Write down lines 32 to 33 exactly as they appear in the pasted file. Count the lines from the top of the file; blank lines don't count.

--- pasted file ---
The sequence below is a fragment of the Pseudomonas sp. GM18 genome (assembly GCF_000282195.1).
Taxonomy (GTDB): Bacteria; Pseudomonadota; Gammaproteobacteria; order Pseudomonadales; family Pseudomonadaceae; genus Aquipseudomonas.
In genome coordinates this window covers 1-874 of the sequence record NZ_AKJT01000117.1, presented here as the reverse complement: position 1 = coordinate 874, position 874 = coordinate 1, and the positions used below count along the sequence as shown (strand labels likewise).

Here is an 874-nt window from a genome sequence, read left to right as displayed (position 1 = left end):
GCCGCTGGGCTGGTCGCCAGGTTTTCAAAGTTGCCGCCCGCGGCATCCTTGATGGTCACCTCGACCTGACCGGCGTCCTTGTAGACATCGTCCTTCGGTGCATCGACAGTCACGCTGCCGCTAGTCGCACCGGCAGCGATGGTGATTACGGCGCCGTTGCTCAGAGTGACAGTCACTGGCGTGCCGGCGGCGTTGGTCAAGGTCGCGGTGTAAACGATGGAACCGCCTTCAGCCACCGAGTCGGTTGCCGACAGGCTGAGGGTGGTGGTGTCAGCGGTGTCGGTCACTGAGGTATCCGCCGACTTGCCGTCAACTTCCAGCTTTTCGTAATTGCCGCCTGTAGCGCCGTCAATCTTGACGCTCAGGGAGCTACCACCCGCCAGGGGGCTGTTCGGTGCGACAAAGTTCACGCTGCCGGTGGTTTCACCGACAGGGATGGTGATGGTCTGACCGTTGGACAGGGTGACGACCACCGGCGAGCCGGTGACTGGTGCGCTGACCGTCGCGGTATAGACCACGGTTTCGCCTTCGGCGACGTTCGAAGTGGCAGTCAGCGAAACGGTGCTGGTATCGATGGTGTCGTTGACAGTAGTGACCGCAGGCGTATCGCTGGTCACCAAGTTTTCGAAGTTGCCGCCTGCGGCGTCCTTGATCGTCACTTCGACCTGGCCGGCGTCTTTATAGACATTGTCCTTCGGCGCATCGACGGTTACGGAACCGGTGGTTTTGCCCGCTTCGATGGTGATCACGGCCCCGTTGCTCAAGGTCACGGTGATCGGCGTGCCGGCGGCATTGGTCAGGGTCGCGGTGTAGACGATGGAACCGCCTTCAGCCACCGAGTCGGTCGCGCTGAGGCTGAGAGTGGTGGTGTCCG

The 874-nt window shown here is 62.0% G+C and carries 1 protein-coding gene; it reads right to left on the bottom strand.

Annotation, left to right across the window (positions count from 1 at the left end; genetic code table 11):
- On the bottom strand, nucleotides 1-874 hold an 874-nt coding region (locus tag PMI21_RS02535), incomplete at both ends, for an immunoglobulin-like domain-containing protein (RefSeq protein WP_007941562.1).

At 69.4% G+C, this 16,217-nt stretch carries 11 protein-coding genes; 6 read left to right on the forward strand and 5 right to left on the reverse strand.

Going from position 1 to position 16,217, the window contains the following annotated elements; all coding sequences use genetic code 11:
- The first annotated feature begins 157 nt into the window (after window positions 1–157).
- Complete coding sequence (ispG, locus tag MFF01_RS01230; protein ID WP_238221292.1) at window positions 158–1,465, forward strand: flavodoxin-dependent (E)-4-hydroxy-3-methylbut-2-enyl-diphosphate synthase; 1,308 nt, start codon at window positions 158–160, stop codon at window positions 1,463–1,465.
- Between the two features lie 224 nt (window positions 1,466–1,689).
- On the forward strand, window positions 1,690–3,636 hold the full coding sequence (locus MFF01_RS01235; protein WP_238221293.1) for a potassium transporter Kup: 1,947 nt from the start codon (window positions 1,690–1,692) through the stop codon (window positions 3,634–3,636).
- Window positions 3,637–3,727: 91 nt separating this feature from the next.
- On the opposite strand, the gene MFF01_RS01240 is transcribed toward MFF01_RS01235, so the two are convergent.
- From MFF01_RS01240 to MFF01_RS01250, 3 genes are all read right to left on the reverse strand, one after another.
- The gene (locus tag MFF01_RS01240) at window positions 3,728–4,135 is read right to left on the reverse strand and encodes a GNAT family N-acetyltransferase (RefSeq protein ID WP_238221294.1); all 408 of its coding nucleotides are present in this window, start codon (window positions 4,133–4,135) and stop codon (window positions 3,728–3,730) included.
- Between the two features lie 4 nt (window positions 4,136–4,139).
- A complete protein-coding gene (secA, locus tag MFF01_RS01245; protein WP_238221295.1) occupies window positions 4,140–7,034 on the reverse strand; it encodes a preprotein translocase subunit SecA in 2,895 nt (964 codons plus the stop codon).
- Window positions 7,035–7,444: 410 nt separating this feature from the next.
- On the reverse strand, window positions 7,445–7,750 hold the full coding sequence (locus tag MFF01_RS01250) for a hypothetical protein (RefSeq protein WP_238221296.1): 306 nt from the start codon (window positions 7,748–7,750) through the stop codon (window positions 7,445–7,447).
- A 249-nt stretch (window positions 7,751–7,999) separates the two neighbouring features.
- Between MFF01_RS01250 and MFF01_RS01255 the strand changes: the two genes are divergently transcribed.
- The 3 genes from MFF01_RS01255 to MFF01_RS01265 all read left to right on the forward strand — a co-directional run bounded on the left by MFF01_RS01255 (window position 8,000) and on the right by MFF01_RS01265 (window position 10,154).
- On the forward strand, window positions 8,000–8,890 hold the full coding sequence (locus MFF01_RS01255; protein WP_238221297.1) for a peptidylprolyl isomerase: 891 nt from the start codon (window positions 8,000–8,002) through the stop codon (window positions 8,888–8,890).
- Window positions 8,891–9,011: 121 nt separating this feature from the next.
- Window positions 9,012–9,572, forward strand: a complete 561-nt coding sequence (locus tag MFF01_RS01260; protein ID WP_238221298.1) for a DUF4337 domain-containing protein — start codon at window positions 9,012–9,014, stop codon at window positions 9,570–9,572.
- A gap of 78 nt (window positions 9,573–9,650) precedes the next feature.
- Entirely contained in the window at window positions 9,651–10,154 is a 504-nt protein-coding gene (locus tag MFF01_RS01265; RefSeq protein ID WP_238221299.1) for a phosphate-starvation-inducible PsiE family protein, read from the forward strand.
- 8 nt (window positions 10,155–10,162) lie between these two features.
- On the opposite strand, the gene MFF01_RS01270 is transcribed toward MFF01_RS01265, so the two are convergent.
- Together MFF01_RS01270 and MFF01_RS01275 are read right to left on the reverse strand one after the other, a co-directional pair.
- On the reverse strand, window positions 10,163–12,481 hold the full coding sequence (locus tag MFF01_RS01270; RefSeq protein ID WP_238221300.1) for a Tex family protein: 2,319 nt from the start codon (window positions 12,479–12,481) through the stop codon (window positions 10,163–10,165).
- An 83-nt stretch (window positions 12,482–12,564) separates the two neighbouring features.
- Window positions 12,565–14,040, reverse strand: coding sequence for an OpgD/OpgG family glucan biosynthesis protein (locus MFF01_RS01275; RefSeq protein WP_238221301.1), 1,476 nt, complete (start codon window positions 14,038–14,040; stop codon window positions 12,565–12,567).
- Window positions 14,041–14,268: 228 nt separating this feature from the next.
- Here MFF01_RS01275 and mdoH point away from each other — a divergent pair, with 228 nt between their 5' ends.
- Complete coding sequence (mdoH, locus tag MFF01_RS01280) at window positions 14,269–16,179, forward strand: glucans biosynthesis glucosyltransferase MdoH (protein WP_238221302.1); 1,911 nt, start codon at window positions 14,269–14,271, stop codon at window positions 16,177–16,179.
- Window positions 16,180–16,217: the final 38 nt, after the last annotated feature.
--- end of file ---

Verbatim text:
- On the opposite strand, the gene MFF01_RS01270 is transcribed toward MFF01_RS01265, so the two are convergent.
- Together MFF01_RS01270 and MFF01_RS01275 are read right to left on the reverse strand one after the other, a co-directional pair.